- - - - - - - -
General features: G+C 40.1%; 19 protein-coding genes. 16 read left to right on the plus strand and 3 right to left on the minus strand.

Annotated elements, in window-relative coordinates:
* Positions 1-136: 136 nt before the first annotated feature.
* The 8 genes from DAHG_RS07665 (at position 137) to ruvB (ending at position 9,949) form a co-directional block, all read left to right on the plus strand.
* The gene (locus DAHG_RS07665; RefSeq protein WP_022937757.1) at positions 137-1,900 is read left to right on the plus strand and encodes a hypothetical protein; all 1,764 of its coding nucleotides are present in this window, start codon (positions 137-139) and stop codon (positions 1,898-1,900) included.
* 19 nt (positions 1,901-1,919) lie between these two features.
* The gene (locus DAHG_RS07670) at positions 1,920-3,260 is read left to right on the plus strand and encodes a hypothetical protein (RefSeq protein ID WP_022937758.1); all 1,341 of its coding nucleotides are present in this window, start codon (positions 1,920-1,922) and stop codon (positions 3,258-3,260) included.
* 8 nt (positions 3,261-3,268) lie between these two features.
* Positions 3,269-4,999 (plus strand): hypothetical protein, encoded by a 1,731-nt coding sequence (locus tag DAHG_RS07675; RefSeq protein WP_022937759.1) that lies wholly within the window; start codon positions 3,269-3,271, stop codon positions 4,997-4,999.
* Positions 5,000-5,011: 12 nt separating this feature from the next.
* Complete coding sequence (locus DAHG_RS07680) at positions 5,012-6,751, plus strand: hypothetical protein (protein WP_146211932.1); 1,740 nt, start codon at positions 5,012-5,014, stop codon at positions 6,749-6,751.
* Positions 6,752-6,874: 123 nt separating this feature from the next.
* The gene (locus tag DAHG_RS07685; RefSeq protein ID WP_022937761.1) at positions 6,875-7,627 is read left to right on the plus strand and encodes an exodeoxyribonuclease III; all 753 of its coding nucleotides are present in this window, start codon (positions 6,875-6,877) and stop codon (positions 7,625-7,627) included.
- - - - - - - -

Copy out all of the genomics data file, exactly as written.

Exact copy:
General features: G+C 40.1%; 19 protein-coding genes. 16 read left to right on the plus strand and 3 right to left on the minus strand.

Annotated elements, in window-relative coordinates:
* Positions 1-136: 136 nt before the first annotated feature.
* The 8 genes from DAHG_RS07665 (at position 137) to ruvB (ending at position 9,949) form a co-directional block, all read left to right on the plus strand.
* The gene (locus DAHG_RS07665; RefSeq protein WP_022937757.1) at positions 137-1,900 is read left to right on the plus strand and encodes a hypothetical protein; all 1,764 of its coding nucleotides are present in this window, start codon (positions 137-139) and stop codon (positions 1,898-1,900) included.
* 19 nt (positions 1,901-1,919) lie between these two features.
* The gene (locus DAHG_RS07670) at positions 1,920-3,260 is read left to right on the plus strand and encodes a hypothetical protein (RefSeq protein ID WP_022937758.1); all 1,341 of its coding nucleotides are present in this window, start codon (positions 1,920-1,922) and stop codon (positions 3,258-3,260) included.
* 8 nt (positions 3,261-3,268) lie between these two features.
* Positions 3,269-4,999 (plus strand): hypothetical protein, encoded by a 1,731-nt coding sequence (locus tag DAHG_RS07675; RefSeq protein WP_022937759.1) that lies wholly within the window; start codon positions 3,269-3,271, stop codon positions 4,997-4,999.
* Positions 5,000-5,011: 12 nt separating this feature from the next.
* Complete coding sequence (locus DAHG_RS07680) at positions 5,012-6,751, plus strand: hypothetical protein (protein WP_146211932.1); 1,740 nt, start codon at positions 5,012-5,014, stop codon at positions 6,749-6,751.
* Positions 6,752-6,874: 123 nt separating this feature from the next.
* The gene (locus tag DAHG_RS07685; RefSeq protein ID WP_022937761.1) at positions 6,875-7,627 is read left to right on the plus strand and encodes an exodeoxyribonuclease III; all 753 of its coding nucleotides are present in this window, start codon (positions 6,875-6,877) and stop codon (positions 7,625-7,627) included.